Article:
For the first time BHP has put some substantive flesh on the sales side of its multi-billion-dollar plunge into potash in Canada.
The company told its first major briefing on its potash ambitions that it had reached non-binding deals with major importers to for up to 100% of future production from its Jansen project in Canada’s Saskatchewan province.
BHP formally approved a near $US6 billion investment in potash in August which will replace oil and gas and energy coal in its group of top tier assets for future growth (joining iron ore, coking coal, copper and nickel).
The briefing explained BHP’s strategy which aims to “replicate tried and tested model of marketing directly to major customers via regional offices leveraging BHP’s broader commercial resources.
BHP said markets for Jansen’s potash could include the US, Brazil, India, and China.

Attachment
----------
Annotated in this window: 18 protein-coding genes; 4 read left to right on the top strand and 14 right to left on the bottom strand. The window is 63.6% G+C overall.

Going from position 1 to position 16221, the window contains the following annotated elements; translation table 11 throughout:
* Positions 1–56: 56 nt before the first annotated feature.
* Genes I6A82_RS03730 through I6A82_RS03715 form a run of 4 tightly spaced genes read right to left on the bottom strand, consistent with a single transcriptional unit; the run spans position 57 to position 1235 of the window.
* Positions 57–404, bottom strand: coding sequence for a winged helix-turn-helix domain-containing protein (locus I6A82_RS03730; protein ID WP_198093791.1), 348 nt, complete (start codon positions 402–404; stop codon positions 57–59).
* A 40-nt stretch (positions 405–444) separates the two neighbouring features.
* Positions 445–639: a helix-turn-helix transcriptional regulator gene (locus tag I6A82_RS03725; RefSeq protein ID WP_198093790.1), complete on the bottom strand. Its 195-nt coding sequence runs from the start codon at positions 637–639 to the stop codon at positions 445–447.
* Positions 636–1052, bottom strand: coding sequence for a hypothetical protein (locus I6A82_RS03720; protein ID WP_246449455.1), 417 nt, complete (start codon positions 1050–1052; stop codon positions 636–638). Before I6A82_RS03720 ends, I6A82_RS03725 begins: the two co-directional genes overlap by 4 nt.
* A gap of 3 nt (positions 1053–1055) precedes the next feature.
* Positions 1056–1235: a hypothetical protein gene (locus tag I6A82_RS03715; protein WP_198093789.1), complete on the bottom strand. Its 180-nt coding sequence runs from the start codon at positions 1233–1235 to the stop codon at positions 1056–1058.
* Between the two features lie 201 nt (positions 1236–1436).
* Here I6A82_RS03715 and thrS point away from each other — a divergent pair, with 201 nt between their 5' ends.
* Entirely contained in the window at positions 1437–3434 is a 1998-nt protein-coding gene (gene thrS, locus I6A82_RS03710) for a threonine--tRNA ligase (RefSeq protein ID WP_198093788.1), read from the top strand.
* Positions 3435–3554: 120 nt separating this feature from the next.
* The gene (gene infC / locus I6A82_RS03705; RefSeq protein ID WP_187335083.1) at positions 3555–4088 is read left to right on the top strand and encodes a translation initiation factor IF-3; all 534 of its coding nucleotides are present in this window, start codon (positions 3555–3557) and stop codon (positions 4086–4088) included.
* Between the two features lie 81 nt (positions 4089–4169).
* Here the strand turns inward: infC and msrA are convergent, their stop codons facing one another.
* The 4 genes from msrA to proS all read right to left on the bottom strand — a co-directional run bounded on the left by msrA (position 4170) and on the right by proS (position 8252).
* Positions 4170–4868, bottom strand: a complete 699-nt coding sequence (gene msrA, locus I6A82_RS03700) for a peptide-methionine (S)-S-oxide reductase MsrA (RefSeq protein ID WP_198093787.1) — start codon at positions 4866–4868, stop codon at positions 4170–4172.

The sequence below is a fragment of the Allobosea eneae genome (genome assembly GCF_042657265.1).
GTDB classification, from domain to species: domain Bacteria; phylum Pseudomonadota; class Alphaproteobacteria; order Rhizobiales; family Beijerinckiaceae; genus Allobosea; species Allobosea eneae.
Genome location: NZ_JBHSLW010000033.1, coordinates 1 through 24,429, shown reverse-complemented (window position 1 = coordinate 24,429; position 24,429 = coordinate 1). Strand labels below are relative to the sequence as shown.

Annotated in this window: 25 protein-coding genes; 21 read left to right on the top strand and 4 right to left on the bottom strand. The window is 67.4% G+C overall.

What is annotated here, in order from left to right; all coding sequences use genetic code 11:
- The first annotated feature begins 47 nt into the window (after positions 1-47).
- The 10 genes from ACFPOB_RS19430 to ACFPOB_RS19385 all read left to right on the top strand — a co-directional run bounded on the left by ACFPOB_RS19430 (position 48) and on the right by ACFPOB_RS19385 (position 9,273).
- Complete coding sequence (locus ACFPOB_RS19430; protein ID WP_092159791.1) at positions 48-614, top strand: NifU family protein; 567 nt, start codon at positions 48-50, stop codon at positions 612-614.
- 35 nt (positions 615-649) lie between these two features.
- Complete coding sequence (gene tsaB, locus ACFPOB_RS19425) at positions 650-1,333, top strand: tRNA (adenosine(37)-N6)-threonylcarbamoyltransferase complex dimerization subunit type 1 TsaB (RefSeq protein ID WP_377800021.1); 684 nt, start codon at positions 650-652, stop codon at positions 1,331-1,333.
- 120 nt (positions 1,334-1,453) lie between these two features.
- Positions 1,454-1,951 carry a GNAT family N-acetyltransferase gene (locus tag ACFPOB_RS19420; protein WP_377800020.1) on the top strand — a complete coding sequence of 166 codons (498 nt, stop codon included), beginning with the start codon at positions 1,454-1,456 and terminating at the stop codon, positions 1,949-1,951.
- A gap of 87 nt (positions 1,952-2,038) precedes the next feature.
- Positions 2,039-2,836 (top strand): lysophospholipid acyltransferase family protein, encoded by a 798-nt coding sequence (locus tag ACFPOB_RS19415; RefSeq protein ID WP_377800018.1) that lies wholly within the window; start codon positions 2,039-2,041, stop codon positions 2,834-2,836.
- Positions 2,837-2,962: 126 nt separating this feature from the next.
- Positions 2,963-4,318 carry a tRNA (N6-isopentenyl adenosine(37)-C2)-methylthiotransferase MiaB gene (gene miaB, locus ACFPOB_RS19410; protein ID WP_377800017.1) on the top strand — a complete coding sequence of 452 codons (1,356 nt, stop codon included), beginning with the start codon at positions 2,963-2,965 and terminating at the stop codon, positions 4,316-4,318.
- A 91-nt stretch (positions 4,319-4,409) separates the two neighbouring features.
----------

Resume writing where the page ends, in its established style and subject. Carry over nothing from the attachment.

The non-binding agreements are with major buyers across South America, Central America, south Asia, China and North America.
Just as it has done in the past with its other commodities, the company will now spend the next few years turning these memorandums of understanding into actual contracts.
BHP said in the presentation that its expanded marketing team will have more than five years to build relationships and secure binding sales ahead of first production expected in 2027.
The company says its strategy aims to “replicate tried and tested model of marketing directly to major customers via regional offices leveraging BHP’s broader commercial resources.”
BHP has said that potash is seen by farmers as an attractive resource because of its use as fertiliser, which also boosts drought tolerance and improves crop quality.
BHP expects global potash demand to increase by 15 million tonnes to around 105 million tonnes by 2040 or 1.5% to 3% a year, along with the global population and pressure to improve farming yields given limited land supply (as well as the growing push to more plant-based foods).
Jansen is slated to produce 4.4 million tonnes of potash annually in its first phase, or nearly 8% of the world’s total. It will have capacity for an additional 12 million tonnes thereafter, for a life of 100 years.